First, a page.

Walking

There are many special places to explore on foot in the Peak District.  As a starting point, we have provided details below on the most popular places for walking alongside some of our favourites.

Walks from the Door

We are lucky to be located just 100 metres from the footpath which links to Over Haddon in one direction and Sheldon in the other.

Within our welcome folder which is provided to you in your cottage, there are full details of the walks from the door, maps and of course recommendations of pubs stops too!Places to walk to include:

  • Over Haddon
  • Magpie Mine & Sheldon
  • Over Haddon & Lathkill Dale
  • Ashford & Sheldon
  • Lathkill Dale & Monyash
  • Bakewell, Ashford & Sheldon

The trails in the park and Stand Wood are open to walkers throughout the year – many paths for you to discover and explore. Think grand and opulent.  We have included maps and details for a couple of walks provided by Chatsworth within the grounds

Tea rooms can be found at Edensor as well as a number of food options at Chatsworth itself (a good variety).  The Flying Children’s Restaurant serves afternoon tea for something extra special.

These dramatic gritstone escarpments can be included to form a walk of magnitude through the pretty villages of Curbar, Calver, Froggatt and Grindleford as well as various country lanes, field tracks and shady woodland paths alongside the River Derwent.

At certain times of the year, look out for the rock climbers – we only wish we could be that agile!

The north east corner of Derbyshire are home to these vast reservoirs which are worthy of consideration for circular walks – an option if you are looking for a walking without any styles to clamber over.  Stunning views and atmosphere.

There is parking at a number of locations around the Dams, including a visitor centre with: shop, cycle hire, refreshments and toilets at Fairholmes.

Probably the most famous dale in the Peak District, Dovedale is famous for the stepping stones at the foot of Thorpe Cloud.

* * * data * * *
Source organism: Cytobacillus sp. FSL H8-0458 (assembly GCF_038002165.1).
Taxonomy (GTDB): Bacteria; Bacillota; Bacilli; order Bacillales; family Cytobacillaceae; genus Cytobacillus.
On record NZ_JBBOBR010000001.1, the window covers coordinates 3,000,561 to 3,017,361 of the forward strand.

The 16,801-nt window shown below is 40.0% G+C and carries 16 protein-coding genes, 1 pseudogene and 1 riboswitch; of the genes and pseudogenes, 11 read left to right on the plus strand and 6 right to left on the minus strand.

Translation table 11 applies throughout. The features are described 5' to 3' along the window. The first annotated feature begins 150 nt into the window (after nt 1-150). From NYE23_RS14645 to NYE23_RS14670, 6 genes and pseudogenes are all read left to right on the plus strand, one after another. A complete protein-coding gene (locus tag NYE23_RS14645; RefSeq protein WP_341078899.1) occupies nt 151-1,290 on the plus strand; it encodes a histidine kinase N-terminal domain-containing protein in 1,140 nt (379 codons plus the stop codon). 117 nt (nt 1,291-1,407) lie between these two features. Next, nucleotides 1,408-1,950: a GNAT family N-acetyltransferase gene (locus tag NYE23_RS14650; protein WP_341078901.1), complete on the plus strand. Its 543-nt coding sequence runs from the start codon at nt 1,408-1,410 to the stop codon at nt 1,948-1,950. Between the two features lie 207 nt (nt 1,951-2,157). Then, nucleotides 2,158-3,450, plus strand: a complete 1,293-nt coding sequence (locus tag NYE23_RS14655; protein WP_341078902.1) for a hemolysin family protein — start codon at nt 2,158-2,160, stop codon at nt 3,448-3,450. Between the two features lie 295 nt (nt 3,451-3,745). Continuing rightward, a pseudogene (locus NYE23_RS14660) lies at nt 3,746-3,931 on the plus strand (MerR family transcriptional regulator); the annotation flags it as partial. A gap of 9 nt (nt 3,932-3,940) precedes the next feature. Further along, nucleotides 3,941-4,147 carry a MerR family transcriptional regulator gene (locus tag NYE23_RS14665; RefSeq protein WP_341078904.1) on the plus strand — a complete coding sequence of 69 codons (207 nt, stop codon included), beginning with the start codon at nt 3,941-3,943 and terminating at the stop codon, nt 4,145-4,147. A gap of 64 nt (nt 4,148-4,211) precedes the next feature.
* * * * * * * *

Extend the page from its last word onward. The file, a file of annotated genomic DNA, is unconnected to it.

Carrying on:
There is more to explore in this area – one idea is to follow the river Dove from the stepping stones up to the pretty hamlet of Mildale, which houses an idyllic ice cream shop.

The stepping stones and the surrounding area can get very busy on warm summer days.

Located just to the north of Buxton, the Goyt Valley combines picturesque valley, moorland, river and reservoir scenery.  It comprises of the River Goyt flowing through the valley as well as two reservoirs.

It is a place to enjoy walking in all seasons. In summer, it features thousands of Rhododendrons around the ruined Errwood Hall. In Autumn, the moors turn purple as the heather starts to flower before the leaves on the trees start to turn magnificent shades of oranges, yellows and reds before they drop-off.

Kinder Scout is the highest point in the Peak District at over 600 metres above sea level. True Peak District walking/scrambling which provides a real sense of achievement.

There are several different routes up Kinder, it can be a challenging walk (or even scramble!) – not for the faint hearted but the views from the top are worth it!

Consists of beautiful moorlands with less challenging terrain.

Part of the National Trust, the Longshaw Estate joins onto Padley Gorge (including both together is a real treat). Car park on-site.

There are a number of circular routes provided by the National Trust which are easy to follow around the estate.  Look out for the spectacular heather on the moorlands throughout the Autumn.

A mystical, moss laden route which as the name suggests, has links to worship but not perhaps as you may imagine. Other than Luds Church’s religious history, there are also some myths that come with the area such as that Robin Hood and Friar Tuck are reported to have stayed in the cleft whilst hiding from the authorities

Stone steps and dark green colours a plenty – tranquil.

Whilst the ‘chasm’ is only 100m long it is certainly an interesting walk and can be combined with other surrounding walks to increase duration. Lud’s Church is accessible via the Roaches, the Back Forest and via Gradbach (all of which are scenic with many terrific walks).

Mam Tor, meaning ‘Mother Hill’, is a 517-metre-high hill near Castleton and it one of the most famous and popular walking routes in the Peak District.

Mam Tor sits on the edge of the Dark Peak (gritstone) and the White Peak (limestone) which means you see far reaching views of the limestone parts of the National Park, such as the dry gorge of Winnats Pass.

Padley Gorge is an ancient, beech tree lined gorge.  In Autumn when the leaves change to their golden colour, Padley Gorge becomes a magical place to walk.

A marvellous walk is to start at the Grindleford Station Café (superb), follow Padley Gorge up to the National Trust Longshaw Estate and loop back round.

Often a pleasant, shaded walk on a hot sunny day albeit with some challenging terrain.

Walking along Stanage Edge takes you through a beautiful valley landscape, which inspired many of Charlotte Bronte’s classics.

This is one of the top climbing and bouldering locations in Britain. It features gritstone crags which provide access to multiple short climbs along Stanage’s 4-mile length, Excellent views over the Dark Peak area and the Hope Valley. One of the wildest and most dramatic landscapes in England.